Shortly after, Tanya arrived back at the docking area where Tyrus awaited departure. The engineer glanced at her omni-tool; a small holographic clock appeared with the time. Twenty minutes before the scheduled departure. A few of Nova’s members were supervising the loading of supply crates into the cargo hold, a task nearing completion. A bookish looking man with a receding hairline and a bit of a paunch approached her, data pad in hand. “Excuse me, miss. Are you with the crew?”
“I am.” She said, her steel-grey eyes boring into the man’s own brown corneas. “What can I do for you?”
“I have here the manifest for your frigate’s supplies. We need somebody to sign off on it.”
“That’s Roland Teirs’ duty. He’s the requisition and financial officer aboard the ship.” She looked past the supplier at an approaching figure. “And here he comes now. Ask him; he loves counting. A bit daft at most things, but numbers are definitely his thing. Isn’t that right, Roland?” she asked, knowing the last question would be all he would hear.
Roland Tiers was a comely enough man, decent enough but practically dressed with neatly kept hair, bushy eye brows, and a body that had once been rigorously trained and honed but had recently seen a bought of neglect. He certainly wasn’t soft, but he made no special effort to maintain his physique. Perhaps it was from being stuck on a ship, apathy from getting out of his line of work, or something else entirely, she could never tell. He was a talented biotic; Tanya knew that much. There was a darkness to him that he didn’t hide nearly as well as he thought, even though he was a largely amiable individual and quick to joke. She certainly didn’t judge him for it, after all, she deliberately kept to herself most of the time and most of her interactions with the others were hardly chummy affairs. It wasn’t hard to tell Tanya Carson had some demons in her own closet, and the observant would probably have made a connection to batarians, but she didn’t speak a word of it to anybody.
And it was a way she intended to keep it.
“Sure.” Roland replied cautiously, glancing at the supplier and looking back at Tanya. “Manifest?” he asked.
Tanya held her index finger and thumb together, as if holding a pen or making an ‘okay’ sign, and made an air signature in front of her face before stepping back and walking towards the cargo hold, bag of hot food in her other hand. Roland shouted at her back. “You could have signed for this, you know.”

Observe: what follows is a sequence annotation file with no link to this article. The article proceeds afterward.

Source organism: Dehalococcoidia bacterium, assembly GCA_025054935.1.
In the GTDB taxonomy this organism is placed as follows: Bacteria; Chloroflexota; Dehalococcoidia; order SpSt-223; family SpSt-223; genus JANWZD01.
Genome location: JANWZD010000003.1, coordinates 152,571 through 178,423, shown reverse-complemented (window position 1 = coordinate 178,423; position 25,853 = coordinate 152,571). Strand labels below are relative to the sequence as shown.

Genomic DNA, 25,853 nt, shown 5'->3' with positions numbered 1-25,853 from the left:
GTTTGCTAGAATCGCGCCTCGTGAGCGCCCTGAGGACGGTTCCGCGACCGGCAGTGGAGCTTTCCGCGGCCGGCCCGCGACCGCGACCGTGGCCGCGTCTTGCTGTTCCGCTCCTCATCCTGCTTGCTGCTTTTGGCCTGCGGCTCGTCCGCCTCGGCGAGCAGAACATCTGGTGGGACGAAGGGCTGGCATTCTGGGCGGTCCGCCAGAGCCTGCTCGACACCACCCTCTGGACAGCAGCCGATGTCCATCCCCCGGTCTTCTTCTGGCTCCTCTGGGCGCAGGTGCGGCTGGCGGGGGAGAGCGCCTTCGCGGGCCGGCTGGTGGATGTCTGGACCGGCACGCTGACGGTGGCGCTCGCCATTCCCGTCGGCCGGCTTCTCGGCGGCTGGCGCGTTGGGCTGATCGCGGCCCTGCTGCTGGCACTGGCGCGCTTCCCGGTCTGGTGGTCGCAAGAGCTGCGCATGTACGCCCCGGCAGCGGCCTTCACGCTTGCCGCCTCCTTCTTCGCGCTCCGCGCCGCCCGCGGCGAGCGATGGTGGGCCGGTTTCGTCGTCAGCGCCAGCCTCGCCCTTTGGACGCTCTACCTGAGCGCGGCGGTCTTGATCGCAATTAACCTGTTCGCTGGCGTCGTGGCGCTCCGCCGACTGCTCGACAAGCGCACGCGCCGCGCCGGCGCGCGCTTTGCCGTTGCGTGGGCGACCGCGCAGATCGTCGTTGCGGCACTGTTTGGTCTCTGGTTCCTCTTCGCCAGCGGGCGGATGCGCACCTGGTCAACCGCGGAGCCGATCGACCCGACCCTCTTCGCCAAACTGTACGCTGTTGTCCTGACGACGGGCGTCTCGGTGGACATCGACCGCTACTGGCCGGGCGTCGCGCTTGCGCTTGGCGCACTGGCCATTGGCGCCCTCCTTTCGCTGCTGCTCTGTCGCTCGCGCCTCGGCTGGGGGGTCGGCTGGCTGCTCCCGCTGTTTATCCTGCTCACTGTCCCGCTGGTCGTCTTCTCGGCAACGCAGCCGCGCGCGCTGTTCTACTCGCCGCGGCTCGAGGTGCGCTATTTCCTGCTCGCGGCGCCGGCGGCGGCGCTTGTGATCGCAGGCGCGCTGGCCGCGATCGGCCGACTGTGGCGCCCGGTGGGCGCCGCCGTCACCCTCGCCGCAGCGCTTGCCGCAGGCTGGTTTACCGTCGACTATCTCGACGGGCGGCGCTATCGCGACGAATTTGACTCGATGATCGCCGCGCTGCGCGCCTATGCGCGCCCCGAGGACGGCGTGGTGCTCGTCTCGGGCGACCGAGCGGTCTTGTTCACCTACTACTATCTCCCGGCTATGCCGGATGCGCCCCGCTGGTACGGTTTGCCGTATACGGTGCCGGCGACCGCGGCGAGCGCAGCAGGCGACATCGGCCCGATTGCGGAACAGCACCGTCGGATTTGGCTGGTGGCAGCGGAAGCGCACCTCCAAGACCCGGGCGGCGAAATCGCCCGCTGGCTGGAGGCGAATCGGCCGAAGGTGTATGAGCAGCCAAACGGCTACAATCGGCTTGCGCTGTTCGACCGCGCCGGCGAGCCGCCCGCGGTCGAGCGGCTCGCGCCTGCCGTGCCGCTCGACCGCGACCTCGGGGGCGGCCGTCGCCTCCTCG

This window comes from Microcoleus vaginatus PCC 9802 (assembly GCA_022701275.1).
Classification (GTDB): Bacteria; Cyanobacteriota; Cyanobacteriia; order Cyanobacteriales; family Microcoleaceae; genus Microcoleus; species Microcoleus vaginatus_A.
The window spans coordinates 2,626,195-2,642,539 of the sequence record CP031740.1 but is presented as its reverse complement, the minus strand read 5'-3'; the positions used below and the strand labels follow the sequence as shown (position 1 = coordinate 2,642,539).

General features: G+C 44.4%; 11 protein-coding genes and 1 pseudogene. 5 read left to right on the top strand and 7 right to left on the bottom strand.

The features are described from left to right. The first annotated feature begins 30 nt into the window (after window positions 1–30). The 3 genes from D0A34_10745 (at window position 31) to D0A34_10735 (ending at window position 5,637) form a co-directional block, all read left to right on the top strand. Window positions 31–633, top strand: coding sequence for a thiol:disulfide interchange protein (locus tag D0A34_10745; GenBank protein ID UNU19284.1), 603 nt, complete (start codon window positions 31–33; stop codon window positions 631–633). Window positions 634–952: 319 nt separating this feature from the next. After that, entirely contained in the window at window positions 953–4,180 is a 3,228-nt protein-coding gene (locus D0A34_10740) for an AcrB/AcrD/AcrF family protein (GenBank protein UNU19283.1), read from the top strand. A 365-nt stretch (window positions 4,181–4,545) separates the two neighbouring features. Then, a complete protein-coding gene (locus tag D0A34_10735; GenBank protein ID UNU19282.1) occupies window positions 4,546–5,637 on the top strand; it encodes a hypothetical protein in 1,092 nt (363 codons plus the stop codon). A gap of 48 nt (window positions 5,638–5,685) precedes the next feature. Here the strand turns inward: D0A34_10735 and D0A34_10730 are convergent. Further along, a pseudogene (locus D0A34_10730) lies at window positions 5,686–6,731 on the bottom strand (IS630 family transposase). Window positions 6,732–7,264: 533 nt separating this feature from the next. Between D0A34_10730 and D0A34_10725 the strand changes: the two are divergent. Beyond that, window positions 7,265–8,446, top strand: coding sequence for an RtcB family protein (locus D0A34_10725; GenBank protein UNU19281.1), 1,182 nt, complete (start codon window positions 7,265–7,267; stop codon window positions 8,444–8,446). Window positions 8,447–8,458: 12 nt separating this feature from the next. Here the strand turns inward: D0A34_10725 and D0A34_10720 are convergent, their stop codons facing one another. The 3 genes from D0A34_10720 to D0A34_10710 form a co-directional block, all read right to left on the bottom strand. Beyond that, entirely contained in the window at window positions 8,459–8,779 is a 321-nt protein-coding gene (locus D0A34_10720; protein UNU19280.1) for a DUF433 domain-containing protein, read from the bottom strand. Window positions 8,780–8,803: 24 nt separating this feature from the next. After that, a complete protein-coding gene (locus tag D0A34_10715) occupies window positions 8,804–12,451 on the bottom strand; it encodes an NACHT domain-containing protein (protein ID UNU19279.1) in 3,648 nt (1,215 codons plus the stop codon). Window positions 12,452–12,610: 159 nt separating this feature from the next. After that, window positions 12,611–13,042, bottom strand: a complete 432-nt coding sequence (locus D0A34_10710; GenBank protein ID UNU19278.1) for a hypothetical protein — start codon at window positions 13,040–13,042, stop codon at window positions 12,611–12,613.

“I know.” She called back, waving her hand dismissively. “I love to watch you work.”
“I’ll keep that in mind the next time you try to call in a favour.”
Entering the cargo hold and setting down on a cargo crate, Tanya unpacked her lunch, having intentionally picked up some extra dishes that she set to the side to let the others pick at, placing them on a separate crate like a sacrificial alter. In her brief time with the team, she was painfully aware of how the vultures liked to peck at your food when you weren’t paying attention. Liquor was also becoming something of a currency, used as bartering pieces, gambling chips, and a way to earn favour amongst the others. Without vehicles to repair, Tanya had found herself occasionally bribed to repair weapons and armour and to fit in tricky upgrades that the technologically challenged would never be able to attempt. One of her tool boxes was becoming her dedicated liquour cabinet, it would seem.
But for now, dressed in Alliance-issue trousers and boots and wearing a nicely trimmed leather jacket, Tanya was content to watch as final preparations were made before Nova left Benning and a certain excited quarian would explain what exactly she found. As the crates of cargo and supplies were secured and the empty ones removed by the supply company’s workers, Tanya noted most of Nova was still among the cargo bay. As Kasyra approached, Tanya’s gaze met the quarian’s. “So, do you want to fill us in now or up in the CIC?” she asked.
Tanya was curious about Kasyra’Tala Vas Ryushei. Much of the quarian was an enigma; mechanically inclined like most quarians, but she carried herself in the matter of an experienced soldier, or mercenary. She never spoke of her past, at least not to Tanya, and the fact she was with Jeanna, a former Alliance Marine like herself, when they met the rest of the team in Flux on the Citadel further enhanced the mystery about her. She was nice enough, and a damn hard worker. Unlike a lot of people, Tanya quite liked quarians. They were technological savants like no other, and most were honest people. For some reason, the galaxy at large seemed to look down at them as some roaming band of gyspies and thieves. The truth was far more complicated; they were simply a people trying to make the most out of next to nothing.
The human engineer speared a chunk of grilled chicken with her knife and directed it to her mouth. After a few moments of chewing, she swallowed and continued. “Considering our run of bad luck finding anything worthwhile, it must be something pretty big if you called us all back like this.”